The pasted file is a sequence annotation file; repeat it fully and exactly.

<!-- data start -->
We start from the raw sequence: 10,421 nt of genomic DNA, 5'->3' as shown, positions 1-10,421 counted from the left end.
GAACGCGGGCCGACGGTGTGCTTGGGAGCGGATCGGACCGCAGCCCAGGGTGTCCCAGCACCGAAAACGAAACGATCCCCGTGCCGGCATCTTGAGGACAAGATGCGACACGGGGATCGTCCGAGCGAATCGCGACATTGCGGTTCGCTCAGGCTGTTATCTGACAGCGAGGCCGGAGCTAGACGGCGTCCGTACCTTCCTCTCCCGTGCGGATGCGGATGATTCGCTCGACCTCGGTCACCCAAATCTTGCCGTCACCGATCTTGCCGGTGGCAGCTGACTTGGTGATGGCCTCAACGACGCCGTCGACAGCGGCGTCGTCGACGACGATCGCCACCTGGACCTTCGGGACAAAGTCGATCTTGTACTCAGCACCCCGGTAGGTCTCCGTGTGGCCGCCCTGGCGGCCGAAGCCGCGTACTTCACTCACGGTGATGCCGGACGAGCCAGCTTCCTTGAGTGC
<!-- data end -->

We start from the raw sequence: 10,421 nt of genomic DNA, 5'->3' as shown, positions 1-10,421 counted from the left end.
GAACGCGGGCCGACGGTGTGCTTGGGAGCGGATCGGACCGCAGCCCAGGGTGTCCCAGCACCGAAAACGAAACGATCCCCGTGCCGGCATCTTGAGGACAAGATGCGACACGGGGATCGTCCGAGCGAATCGCGACATTGCGGTTCGCTCAGGCTGTTATCTGACAGCGAGGCCGGAGCTAGACGGCGTCCGTACCTTCCTCTCCCGTGCGGATGCGGATGATTCGCTCGACCTCGGTCACCCAAATCTTGCCGTCACCGATCTTGCCGGTGGCAGCTGACTTGGTGATGGCCTCAACGACGCCGTCGACAGCGGCGTCGTCGACGACGATCGCCACCTGGACCTTCGGGACAAAGTCGATCTTGTACTCAGCACCCCGGTAGGTCTCCGTGTGGCCGCCCTGGCGGCCGAAGCCGCGTACTTCACTCACGGTGATGCCGGACGAGCCAGCTTCCTTGAGTGC